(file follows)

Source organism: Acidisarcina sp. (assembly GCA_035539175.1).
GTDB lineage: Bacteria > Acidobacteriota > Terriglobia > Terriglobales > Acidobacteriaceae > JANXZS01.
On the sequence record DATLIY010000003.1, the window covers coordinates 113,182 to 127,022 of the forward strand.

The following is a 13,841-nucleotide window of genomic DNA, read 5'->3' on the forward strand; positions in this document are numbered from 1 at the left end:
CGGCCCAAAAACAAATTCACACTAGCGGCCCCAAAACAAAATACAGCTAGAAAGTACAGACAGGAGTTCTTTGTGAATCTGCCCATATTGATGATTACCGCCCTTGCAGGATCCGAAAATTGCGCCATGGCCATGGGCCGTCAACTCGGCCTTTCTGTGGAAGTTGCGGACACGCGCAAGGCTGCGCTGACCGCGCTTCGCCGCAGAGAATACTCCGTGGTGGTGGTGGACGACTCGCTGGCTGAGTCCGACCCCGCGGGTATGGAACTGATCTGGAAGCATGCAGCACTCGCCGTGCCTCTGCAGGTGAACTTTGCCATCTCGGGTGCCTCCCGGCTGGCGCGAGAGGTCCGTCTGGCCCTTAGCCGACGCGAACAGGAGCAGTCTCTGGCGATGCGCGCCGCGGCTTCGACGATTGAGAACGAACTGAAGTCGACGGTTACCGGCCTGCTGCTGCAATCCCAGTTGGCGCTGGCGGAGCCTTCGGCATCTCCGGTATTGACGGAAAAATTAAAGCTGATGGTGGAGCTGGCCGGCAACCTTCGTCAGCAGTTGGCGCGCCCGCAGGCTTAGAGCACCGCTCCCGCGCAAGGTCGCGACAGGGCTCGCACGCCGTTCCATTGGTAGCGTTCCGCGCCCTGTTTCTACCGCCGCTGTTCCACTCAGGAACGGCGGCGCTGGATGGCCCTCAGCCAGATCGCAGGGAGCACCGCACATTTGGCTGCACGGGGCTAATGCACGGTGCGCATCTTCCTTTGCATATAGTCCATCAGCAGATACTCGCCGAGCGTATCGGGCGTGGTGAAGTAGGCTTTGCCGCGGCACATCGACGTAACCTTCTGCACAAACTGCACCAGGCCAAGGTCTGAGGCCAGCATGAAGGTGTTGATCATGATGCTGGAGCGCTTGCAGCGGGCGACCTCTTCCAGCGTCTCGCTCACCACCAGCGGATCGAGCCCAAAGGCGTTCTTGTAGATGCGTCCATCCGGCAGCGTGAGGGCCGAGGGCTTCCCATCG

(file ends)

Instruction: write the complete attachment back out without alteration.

Source organism: Acidisarcina sp. (assembly GCA_035539175.1).
GTDB lineage: Bacteria > Acidobacteriota > Terriglobia > Terriglobales > Acidobacteriaceae > JANXZS01.
On the sequence record DATLIY010000003.1, the window covers coordinates 113,182 to 127,022 of the forward strand.

The following is a 13,841-nucleotide window of genomic DNA, read 5'->3' on the forward strand; positions in this document are numbered from 1 at the left end:
CGGCCCAAAAACAAATTCACACTAGCGGCCCCAAAACAAAATACAGCTAGAAAGTACAGACAGGAGTTCTTTGTGAATCTGCCCATATTGATGATTACCGCCCTTGCAGGATCCGAAAATTGCGCCATGGCCATGGGCCGTCAACTCGGCCTTTCTGTGGAAGTTGCGGACACGCGCAAGGCTGCGCTGACCGCGCTTCGCCGCAGAGAATACTCCGTGGTGGTGGTGGACGACTCGCTGGCTGAGTCCGACCCCGCGGGTATGGAACTGATCTGGAAGCATGCAGCACTCGCCGTGCCTCTGCAGGTGAACTTTGCCATCTCGGGTGCCTCCCGGCTGGCGCGAGAGGTCCGTCTGGCCCTTAGCCGACGCGAACAGGAGCAGTCTCTGGCGATGCGCGCCGCGGCTTCGACGATTGAGAACGAACTGAAGTCGACGGTTACCGGCCTGCTGCTGCAATCCCAGTTGGCGCTGGCGGAGCCTTCGGCATCTCCGGTATTGACGGAAAAATTAAAGCTGATGGTGGAGCTGGCCGGCAACCTTCGTCAGCAGTTGGCGCGCCCGCAGGCTTAGAGCACCGCTCCCGCGCAAGGTCGCGACAGGGCTCGCACGCCGTTCCATTGGTAGCGTTCCGCGCCCTGTTTCTACCGCCGCTGTTCCACTCAGGAACGGCGGCGCTGGATGGCCCTCAGCCAGATCGCAGGGAGCACCGCACATTTGGCTGCACGGGGCTAATGCACGGTGCGCATCTTCCTTTGCATATAGTCCATCAGCAGATACTCGCCGAGCGTATCGGGCGTGGTGAAGTAGGCTTTGCCGCGGCACATCGACGTAACCTTCTGCACAAACTGCACCAGGCCAAGGTCTGAGGCCAGCATGAAGGTGTTGATCATGATGCTGGAGCGCTTGCAGCGGGCGACCTCTTCCAGCGTCTCGCTCACCACCAGCGGATCGAGCCCAAAGGCGTTCTTGTAGATGCGTCCATCCGGCAGCGTGAGGGCCGAGGGCTTCCCATCG